The European Commission Comes to the Aid of Ukraine with 1.2 Billion

The European Commission Comes to the Aid of Ukraine with 1.2 Billion

The European Commission wants to help Ukraine with 1.2 billion euros. The country needs money, and borrowing, for example, is more complex and expensive now that Russia uses threatening language and has sent a large force to the border.

 

“The commission is announcing a new financial aid package, which includes loans and gifts,” said chairman Ursula von der Leyen. “This package will help Ukraine meet its financial needs as a result of the conflict.” Von der Leyen “counts on” getting the approval of the EU countries and the European Parliament as soon as possible and then immediately wants to transfer an initial 600 million euros to Kyiv.

The commission will provide Ukraine with a further EUR 120 million this year to help the country strengthen its government apparatus and become more resilient. The EU’s executive board also wants to start a longer-term support program soon so that Ukraine can modernize more easily. Brussels also wants to assist in attracting foreign investment worth 6 billion.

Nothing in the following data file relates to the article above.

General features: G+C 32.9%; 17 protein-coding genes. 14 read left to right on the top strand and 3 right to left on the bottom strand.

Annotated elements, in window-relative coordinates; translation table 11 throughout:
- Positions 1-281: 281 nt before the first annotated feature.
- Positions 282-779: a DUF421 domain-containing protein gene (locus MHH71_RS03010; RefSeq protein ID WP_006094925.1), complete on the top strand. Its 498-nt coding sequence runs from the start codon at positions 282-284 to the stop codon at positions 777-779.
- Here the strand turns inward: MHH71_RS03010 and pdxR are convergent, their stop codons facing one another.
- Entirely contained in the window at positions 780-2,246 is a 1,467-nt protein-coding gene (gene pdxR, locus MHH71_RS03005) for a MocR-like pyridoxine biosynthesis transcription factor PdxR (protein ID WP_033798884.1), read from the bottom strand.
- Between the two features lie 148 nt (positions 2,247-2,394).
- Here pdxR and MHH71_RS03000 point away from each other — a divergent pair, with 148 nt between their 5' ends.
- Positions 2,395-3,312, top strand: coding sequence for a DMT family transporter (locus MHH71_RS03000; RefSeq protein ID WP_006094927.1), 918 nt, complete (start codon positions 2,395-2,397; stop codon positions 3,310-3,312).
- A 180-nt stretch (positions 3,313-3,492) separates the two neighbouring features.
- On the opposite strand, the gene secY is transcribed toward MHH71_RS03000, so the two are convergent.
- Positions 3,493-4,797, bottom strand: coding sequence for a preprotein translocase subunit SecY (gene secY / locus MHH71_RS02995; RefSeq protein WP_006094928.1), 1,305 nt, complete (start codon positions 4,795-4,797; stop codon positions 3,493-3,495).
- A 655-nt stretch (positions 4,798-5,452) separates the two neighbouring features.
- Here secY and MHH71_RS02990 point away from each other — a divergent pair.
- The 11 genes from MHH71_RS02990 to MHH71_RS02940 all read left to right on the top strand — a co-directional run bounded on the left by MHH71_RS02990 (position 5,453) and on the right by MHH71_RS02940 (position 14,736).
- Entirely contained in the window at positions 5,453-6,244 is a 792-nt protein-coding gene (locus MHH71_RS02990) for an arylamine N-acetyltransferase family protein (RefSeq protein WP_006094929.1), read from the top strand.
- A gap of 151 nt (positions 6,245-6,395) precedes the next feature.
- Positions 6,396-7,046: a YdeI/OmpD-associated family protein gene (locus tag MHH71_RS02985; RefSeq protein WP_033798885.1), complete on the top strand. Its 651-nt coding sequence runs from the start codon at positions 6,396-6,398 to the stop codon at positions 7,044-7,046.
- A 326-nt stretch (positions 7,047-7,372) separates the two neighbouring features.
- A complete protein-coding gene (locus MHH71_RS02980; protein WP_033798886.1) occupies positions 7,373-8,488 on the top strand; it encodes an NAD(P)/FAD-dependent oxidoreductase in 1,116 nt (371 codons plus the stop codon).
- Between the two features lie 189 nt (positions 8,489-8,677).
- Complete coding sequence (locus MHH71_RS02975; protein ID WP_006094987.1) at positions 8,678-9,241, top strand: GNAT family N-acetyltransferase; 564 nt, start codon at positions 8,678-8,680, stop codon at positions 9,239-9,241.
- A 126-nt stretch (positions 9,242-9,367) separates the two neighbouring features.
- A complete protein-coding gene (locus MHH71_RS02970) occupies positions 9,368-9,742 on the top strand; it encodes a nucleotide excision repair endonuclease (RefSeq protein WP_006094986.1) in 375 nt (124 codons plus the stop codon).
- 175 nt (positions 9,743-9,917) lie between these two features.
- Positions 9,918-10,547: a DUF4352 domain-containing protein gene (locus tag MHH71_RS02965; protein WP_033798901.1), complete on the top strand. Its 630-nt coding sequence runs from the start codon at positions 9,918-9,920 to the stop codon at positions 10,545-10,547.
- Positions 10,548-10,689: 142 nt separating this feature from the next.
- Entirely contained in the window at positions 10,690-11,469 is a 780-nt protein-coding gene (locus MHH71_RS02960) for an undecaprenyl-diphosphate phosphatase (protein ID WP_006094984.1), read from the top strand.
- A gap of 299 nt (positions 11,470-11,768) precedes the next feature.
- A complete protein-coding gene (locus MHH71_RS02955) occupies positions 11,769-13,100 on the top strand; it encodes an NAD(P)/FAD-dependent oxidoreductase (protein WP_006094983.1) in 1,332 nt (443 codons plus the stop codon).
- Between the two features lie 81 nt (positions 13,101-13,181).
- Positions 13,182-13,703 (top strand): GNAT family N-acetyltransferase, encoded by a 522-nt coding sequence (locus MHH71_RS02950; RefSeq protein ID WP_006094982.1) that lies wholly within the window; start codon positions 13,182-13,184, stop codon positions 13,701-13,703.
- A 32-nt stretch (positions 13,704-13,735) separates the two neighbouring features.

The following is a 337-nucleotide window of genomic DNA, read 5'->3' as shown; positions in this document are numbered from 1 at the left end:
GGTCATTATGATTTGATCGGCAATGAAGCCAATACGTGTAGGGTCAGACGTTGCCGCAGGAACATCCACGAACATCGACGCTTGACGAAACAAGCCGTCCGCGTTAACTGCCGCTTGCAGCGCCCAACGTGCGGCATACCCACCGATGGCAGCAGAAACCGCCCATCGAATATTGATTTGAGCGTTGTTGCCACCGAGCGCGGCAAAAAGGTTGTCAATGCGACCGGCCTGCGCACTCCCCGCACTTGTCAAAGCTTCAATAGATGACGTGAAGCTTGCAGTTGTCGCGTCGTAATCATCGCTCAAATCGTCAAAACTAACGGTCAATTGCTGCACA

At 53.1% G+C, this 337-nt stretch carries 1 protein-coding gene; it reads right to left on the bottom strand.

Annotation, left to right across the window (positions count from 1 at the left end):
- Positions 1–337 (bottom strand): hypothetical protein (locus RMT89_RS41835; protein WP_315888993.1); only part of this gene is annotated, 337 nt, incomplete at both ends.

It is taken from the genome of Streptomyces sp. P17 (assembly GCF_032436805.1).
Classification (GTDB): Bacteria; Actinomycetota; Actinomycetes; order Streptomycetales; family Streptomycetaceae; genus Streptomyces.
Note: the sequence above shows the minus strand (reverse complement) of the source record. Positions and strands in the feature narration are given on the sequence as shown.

“Let me be clear again,” said von der Leyen. “Ukraine is a free and sovereign country and makes its own choices.”

Last year, the European Court of Auditors ruled sharply about European support for, for example, the reform of the judiciary in Ukraine and the fight against corruption. The committee chairman’s spokesman acknowledges that there is still a lot to be done in Ukraine, but “there is now an acute need” to be alleviated.

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